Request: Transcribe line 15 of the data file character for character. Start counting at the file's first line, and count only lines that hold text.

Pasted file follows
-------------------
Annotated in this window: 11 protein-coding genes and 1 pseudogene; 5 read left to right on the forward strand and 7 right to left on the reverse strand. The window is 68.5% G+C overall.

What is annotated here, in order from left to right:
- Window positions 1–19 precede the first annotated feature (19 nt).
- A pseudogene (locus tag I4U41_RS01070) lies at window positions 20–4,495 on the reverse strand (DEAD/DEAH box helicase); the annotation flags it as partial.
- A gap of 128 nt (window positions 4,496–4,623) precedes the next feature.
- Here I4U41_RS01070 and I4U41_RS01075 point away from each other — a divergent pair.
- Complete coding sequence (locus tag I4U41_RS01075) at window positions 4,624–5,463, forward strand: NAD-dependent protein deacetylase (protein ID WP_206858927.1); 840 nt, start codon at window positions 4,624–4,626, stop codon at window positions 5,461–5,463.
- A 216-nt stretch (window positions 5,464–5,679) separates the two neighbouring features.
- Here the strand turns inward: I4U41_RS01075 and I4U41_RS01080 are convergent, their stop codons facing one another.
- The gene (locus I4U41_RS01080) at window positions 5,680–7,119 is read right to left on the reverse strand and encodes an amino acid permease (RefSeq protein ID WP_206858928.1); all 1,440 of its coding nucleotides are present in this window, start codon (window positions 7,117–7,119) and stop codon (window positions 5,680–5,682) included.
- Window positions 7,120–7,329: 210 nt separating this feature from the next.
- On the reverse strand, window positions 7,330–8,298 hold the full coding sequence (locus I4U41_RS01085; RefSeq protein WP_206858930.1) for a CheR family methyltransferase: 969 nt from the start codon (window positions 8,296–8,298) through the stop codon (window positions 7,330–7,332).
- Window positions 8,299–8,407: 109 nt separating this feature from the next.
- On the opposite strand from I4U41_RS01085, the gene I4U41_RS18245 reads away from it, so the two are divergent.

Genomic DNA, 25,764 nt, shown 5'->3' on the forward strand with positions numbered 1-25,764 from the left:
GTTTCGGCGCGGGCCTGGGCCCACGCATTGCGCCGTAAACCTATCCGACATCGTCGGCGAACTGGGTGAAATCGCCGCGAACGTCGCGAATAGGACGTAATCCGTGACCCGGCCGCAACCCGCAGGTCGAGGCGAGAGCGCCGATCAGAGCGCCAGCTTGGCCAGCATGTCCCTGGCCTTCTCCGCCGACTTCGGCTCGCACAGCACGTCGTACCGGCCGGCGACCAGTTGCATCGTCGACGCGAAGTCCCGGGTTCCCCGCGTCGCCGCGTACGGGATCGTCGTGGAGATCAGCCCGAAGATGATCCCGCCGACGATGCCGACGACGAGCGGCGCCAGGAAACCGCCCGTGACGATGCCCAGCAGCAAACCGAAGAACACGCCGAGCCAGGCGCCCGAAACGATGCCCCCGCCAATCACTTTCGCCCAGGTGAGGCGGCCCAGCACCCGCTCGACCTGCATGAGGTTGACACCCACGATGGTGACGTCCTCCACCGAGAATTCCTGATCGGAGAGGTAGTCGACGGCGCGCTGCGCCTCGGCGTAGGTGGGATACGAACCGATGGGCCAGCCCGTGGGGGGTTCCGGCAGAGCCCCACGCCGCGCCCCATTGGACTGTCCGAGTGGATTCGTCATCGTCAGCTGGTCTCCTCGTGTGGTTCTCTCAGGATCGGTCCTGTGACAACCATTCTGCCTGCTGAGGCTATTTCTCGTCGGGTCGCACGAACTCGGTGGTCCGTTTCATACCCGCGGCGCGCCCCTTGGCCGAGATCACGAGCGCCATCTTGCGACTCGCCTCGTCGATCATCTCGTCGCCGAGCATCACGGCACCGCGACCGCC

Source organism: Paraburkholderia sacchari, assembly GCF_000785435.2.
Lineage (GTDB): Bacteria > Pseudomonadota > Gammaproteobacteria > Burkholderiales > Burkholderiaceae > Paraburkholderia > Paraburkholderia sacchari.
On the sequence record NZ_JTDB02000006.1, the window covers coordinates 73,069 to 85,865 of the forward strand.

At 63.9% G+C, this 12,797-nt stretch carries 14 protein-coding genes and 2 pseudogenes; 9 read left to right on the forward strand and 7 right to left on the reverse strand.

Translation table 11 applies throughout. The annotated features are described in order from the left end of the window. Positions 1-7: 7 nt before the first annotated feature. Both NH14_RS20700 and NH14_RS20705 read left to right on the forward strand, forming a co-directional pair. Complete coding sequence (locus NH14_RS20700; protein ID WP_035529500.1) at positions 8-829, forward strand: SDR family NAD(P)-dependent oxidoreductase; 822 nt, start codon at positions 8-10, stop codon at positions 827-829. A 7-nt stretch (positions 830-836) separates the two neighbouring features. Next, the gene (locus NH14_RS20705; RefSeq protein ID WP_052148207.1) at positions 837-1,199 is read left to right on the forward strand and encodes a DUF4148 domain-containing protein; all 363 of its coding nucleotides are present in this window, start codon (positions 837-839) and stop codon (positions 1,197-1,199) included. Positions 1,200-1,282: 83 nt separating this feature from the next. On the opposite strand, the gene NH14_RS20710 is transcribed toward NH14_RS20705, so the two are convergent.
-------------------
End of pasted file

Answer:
Genomic DNA, 25,764 nt, shown 5'->3' on the forward strand with positions numbered 1-25,764 from the left: